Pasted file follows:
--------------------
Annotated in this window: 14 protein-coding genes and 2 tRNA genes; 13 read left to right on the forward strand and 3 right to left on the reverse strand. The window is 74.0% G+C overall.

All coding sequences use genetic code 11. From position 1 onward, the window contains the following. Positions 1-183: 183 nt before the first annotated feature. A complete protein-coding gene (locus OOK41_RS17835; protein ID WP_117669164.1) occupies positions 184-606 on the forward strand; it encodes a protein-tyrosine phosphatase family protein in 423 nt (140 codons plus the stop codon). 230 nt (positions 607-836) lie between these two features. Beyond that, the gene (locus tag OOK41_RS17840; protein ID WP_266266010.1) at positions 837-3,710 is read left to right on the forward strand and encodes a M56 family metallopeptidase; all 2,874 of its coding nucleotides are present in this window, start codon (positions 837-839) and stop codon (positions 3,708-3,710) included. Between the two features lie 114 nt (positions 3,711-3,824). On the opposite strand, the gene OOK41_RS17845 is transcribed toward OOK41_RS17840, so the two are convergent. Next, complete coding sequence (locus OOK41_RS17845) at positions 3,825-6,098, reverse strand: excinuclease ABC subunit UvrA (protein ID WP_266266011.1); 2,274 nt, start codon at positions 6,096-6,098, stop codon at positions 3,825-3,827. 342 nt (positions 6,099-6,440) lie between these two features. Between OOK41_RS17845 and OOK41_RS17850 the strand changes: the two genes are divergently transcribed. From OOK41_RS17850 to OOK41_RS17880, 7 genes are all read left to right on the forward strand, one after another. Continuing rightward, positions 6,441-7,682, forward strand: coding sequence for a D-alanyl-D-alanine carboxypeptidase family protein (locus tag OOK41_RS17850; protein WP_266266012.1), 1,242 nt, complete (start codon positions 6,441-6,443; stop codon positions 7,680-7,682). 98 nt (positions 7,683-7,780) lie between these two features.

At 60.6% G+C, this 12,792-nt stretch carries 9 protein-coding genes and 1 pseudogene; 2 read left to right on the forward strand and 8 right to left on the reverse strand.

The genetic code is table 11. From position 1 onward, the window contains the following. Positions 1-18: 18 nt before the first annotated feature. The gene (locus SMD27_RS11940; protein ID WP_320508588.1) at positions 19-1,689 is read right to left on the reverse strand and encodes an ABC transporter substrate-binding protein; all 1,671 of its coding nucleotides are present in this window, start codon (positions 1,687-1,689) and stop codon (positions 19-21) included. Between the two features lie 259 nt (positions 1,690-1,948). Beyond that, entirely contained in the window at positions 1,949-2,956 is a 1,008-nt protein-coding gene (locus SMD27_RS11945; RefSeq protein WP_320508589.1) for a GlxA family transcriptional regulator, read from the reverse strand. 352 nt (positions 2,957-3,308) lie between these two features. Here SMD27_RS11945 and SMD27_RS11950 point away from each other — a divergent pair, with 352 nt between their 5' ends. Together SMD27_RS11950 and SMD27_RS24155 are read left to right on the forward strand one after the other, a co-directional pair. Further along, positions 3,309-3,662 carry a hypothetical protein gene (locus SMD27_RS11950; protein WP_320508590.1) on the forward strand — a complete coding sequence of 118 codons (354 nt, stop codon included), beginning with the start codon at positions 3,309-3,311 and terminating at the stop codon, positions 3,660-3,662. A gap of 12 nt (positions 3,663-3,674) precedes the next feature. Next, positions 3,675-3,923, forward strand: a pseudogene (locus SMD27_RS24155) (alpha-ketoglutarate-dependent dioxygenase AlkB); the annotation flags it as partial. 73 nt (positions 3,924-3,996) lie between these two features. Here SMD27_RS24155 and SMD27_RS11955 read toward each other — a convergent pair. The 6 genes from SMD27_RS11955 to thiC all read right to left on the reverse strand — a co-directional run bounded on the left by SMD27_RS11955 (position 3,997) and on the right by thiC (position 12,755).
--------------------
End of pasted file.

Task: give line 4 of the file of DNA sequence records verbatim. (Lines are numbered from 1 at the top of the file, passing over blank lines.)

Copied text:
The genetic code is table 11. From position 1 onward, the window contains the following. Positions 1-18: 18 nt before the first annotated feature. The gene (locus SMD27_RS11940; protein ID WP_320508588.1) at positions 19-1,689 is read right to left on the reverse strand and encodes an ABC transporter substrate-binding protein; all 1,671 of its coding nucleotides are present in this window, start codon (positions 1,687-1,689) and stop codon (positions 19-21) included. Between the two features lie 259 nt (positions 1,690-1,948). Beyond that, entirely contained in the window at positions 1,949-2,956 is a 1,008-nt protein-coding gene (locus SMD27_RS11945; RefSeq protein WP_320508589.1) for a GlxA family transcriptional regulator, read from the reverse strand. 352 nt (positions 2,957-3,308) lie between these two features. Here SMD27_RS11945 and SMD27_RS11950 point away from each other — a divergent pair, with 352 nt between their 5' ends. Together SMD27_RS11950 and SMD27_RS24155 are read left to right on the forward strand one after the other, a co-directional pair. Further along, positions 3,309-3,662 carry a hypothetical protein gene (locus SMD27_RS11950; protein WP_320508590.1) on the forward strand — a complete coding sequence of 118 codons (354 nt, stop codon included), beginning with the start codon at positions 3,309-3,311 and terminating at the stop codon, positions 3,660-3,662. A gap of 12 nt (positions 3,663-3,674) precedes the next feature. Next, positions 3,675-3,923, forward strand: a pseudogene (locus SMD27_RS24155) (alpha-ketoglutarate-dependent dioxygenase AlkB); the annotation flags it as partial. 73 nt (positions 3,924-3,996) lie between these two features. Here SMD27_RS24155 and SMD27_RS11955 read toward each other — a convergent pair. The 6 genes from SMD27_RS11955 to thiC all read right to left on the reverse strand — a co-directional run bounded on the left by SMD27_RS11955 (position 3,997) and on the right by thiC (position 12,755).